Why do cats purr? What does a purr mean? I would say that most of us think of a purring cat as contented. I wondered if there was more to the purr – my ex-street cat, Gus, does not seem to purr at all.
How cats purr
Purring seems effortless. People who study purring say that the opening and closing of the vocal folds (vocal cords) in the cat’s larynx while he breathes in and out produces the sound we call “purring”.
Purring is different from other vocalizations such as meowing because it occurs not only when the cat breathes out, but also when he breathes in. Meowing, hissing, chirping, for example, occur only on expiration, when breathing out.
Purring is a low frequency sound (25-150 Hz) and does not vary much in frequency. Vocalizations like the meow are higher frequency sounds. They are generated by vibrations of the vocal folds in the larynx. Changes in the tension (length) of the vocal folds produce sounds with a range of several octaves at frequencies exceeding 100 Hz.
The cat can control the separation of his vocal folds independently of their length (or tension). So the cat can purr while he is meowing!
the cats that roar and the cats that purr
Around 1916, Reginald Innes Pocock divided the cat family into the “cats that roar” (lion, tiger, jaguar, leopards) and the “cats that purr” (domestic cats, cheetahs). This classification was based on the anatomy of the hyoid bone, a u-shaped bone in the neck that supports the tongue. Currently, the hyoid bone is not thought to determine whether or not a cat can purr (indeed, snow leopards can purr). The classification of cat species is now based on molecular characteristics, eg. DNA.
when cats purr
So, cats purr as they breathe in and out and their vocal folds open and close. When do they purr?
Feline guru John Bradshaw notes that cats may purr:
- when being groomed by another cat
- a cat may purr while grooming himself
- kittens purr while nursing and often their mother joins in
- some cats purr when they are just walking around
- when greeting a friendly cat
- when in contact with another cat
Purring is not particularly loud (when compared with a howl!) and is heard over short distances; it most likely originated as a sound made by kittens, to induce their mother to feed them. Purring kittens with mama cat is the ultimate picture of contentment!
the healing purr
Cats are know to purr when they are in pain or anxious, for example, at the veterinary clinic. The purr ranges in frequency from 25 – 150 Hz. The purr of domestic cats, servals, ocelots, and pumas produce strong frequencies at 25 Hz, 50 Hz and 100 Hz.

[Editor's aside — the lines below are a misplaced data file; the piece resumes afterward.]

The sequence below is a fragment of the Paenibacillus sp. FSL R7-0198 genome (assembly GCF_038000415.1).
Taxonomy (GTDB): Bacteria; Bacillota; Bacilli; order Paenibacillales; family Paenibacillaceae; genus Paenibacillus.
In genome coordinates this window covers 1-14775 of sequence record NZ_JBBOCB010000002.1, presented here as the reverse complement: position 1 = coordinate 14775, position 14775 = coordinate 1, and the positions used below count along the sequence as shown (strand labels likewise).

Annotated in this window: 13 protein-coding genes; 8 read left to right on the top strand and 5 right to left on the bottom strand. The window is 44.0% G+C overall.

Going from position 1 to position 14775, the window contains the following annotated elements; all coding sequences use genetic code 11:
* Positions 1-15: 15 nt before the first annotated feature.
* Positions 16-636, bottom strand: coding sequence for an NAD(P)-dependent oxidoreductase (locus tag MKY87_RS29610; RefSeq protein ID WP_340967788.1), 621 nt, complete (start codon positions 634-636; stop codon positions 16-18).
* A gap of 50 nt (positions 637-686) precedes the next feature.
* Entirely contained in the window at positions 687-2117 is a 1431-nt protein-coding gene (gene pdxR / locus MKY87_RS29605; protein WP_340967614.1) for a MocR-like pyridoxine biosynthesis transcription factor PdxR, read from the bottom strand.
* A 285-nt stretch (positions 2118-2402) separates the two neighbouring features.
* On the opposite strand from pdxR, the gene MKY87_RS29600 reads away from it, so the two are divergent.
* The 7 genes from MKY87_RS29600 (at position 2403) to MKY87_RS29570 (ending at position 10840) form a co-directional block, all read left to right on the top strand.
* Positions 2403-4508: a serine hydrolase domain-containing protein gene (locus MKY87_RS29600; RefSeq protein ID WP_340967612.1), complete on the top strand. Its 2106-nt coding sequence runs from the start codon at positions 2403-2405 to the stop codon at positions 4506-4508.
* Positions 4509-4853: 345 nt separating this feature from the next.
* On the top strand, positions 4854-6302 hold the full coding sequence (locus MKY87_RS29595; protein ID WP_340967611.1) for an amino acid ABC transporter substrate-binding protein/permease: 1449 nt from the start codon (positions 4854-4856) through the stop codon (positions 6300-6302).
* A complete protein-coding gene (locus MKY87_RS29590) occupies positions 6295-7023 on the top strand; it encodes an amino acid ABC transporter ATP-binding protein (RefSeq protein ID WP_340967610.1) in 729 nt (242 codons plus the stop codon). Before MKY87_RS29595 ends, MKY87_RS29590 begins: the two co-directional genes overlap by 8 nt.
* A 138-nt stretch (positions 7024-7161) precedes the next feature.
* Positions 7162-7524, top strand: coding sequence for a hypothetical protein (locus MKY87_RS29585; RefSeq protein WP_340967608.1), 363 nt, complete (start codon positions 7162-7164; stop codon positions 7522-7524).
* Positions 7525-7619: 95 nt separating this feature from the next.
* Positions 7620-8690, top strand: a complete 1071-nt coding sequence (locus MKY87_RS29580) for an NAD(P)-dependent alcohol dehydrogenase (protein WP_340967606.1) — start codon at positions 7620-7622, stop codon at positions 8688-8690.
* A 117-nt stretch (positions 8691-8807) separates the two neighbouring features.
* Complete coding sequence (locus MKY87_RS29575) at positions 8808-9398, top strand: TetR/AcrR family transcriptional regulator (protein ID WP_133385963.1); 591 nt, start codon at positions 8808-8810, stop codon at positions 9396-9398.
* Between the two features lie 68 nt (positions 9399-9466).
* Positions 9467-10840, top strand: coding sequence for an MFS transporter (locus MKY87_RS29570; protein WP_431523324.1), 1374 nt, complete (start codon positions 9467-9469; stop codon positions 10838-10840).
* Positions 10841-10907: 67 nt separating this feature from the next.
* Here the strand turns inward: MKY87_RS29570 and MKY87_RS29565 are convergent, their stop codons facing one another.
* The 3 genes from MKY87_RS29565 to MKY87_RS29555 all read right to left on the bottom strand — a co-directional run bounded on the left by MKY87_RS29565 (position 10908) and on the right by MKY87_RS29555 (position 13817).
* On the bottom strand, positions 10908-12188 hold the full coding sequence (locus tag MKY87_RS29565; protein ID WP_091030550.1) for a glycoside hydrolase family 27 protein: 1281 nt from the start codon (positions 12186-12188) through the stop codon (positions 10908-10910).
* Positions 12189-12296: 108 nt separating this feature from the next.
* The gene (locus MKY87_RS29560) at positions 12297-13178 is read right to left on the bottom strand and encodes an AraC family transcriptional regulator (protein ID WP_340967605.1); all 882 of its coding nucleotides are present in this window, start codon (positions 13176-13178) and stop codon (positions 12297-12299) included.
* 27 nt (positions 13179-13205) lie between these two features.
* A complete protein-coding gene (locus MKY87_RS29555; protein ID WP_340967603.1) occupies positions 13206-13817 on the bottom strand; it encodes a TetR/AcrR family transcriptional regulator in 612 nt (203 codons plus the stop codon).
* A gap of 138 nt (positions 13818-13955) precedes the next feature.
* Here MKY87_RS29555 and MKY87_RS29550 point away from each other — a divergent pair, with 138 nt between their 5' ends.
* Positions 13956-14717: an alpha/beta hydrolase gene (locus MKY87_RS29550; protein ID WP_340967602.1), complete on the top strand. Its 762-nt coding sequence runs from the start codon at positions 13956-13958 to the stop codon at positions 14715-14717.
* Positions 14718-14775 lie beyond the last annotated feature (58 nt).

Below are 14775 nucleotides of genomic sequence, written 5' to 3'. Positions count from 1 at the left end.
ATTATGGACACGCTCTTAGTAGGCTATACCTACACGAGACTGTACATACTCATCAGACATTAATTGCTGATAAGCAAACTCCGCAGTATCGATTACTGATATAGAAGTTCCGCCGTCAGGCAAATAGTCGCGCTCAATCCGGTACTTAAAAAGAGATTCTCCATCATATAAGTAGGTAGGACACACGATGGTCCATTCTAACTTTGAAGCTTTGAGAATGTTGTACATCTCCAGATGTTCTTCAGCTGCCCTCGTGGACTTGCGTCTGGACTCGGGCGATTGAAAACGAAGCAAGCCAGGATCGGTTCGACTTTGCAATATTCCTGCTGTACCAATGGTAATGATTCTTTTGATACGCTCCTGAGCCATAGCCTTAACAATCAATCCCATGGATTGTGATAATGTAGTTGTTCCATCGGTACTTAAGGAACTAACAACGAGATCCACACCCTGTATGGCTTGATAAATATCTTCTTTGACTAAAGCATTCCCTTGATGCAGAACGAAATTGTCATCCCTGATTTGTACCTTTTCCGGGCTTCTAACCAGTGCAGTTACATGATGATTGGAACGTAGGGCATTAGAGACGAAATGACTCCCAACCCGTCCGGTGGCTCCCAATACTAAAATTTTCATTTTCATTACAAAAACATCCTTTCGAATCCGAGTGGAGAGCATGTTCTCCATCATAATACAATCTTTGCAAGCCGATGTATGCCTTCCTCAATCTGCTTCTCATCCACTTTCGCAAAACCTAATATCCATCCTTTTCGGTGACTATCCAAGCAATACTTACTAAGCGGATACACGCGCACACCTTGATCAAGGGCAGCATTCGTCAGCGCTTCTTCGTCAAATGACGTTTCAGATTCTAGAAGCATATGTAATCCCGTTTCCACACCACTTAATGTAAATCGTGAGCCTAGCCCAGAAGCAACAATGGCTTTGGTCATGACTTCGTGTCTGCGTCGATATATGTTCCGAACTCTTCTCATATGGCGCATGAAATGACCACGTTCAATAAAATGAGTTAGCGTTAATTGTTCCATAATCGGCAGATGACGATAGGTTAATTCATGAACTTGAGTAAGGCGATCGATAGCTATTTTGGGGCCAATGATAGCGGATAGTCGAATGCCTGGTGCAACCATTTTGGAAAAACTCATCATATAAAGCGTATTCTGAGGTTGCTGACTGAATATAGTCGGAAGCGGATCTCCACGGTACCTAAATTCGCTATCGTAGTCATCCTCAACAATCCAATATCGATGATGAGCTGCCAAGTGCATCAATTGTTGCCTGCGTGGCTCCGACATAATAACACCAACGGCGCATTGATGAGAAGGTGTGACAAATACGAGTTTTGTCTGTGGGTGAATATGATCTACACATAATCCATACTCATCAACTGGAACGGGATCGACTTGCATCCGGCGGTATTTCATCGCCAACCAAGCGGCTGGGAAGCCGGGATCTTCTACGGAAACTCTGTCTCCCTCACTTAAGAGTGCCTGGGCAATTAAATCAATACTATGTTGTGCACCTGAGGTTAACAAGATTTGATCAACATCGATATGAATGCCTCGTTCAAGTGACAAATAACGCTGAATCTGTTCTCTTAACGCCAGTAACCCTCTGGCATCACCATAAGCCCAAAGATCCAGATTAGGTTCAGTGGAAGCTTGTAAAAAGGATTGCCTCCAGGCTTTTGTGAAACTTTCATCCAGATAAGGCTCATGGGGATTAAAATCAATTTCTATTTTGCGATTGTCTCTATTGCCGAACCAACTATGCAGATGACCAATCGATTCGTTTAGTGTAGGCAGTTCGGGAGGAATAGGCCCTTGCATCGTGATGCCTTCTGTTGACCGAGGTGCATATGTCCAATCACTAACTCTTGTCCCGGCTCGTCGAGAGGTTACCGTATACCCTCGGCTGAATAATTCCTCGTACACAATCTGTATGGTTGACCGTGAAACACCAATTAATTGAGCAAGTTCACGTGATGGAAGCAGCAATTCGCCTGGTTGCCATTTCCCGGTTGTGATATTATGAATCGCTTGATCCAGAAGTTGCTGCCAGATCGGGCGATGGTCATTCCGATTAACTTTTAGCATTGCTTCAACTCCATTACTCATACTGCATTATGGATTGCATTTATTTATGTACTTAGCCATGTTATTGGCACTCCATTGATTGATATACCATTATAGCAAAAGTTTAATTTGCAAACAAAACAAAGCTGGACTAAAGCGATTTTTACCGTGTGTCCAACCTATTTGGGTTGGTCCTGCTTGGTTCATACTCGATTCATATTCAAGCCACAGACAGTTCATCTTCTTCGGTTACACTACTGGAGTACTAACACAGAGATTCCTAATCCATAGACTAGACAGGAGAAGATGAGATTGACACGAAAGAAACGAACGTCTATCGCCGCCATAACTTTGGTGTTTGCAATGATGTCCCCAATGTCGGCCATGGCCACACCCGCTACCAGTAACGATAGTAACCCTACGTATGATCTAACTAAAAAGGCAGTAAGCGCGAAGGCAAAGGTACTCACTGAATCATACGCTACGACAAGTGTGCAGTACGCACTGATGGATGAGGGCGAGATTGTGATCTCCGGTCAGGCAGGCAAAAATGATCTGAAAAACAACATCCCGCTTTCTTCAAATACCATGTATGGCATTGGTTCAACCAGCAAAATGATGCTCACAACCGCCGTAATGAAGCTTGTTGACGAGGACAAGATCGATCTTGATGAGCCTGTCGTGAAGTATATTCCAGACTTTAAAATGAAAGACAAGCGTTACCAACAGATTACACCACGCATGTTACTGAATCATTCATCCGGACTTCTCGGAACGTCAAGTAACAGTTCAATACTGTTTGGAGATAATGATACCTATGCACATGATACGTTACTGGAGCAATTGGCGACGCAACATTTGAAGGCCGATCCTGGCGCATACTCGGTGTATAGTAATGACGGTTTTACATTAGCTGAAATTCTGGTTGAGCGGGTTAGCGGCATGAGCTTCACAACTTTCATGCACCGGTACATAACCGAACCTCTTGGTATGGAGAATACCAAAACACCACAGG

In human medicine, the application of low frequency vibrations (25-50 Hz) has been found to inhibit bone loss and initiate bone repair. Frequencies around 100 Hz are used to treat pain, swelling, and wounds .
Are cats able to heal themselves by purring ? Is purring a “feel good” (self-soothing) behavior? (So why isn’t Gus purring?)
The “solicitation purr”
Earlier, we noted that a cat can vocalize and purr at the same time. Cats have taken advantage of this and have developed a “solicitation purr”, one that has a meow embedded in the purr. Cats have discovered how to use this to alert their owners to their needs, like “I want food”.
Acoustical analysis of the “solicitation purr” shows a peak around 380 Hz in the purr spectra. This frequency is more typical of a cry or meow, not the low frequency purr and is close to the frequency of a human infant’s cry (300–600Hz)
This cry gives the “solicitation purr” its urgency that drives us to attend to the cat, giving her head rubs, food or whatever else we think she needs. It taps into our inborn sensitivity to the cries of infants, making it hard to ignore.
The purr is a lot more than the sound of a contented cat. It can also be a greeting, a self-soothing behavior or healing mechanism, or a request for someone to do something for the cat. It is a quiet sound so make sure you don’t miss it!
And back to Gus, maybe that rumbly sound in his meows when he rubs against my legs are “solicitation purrs”. I will keep listening!
Want to keep up with the world of cats? Join The Feline Purrspective!
1 thought on “Cats purr – how, when and why”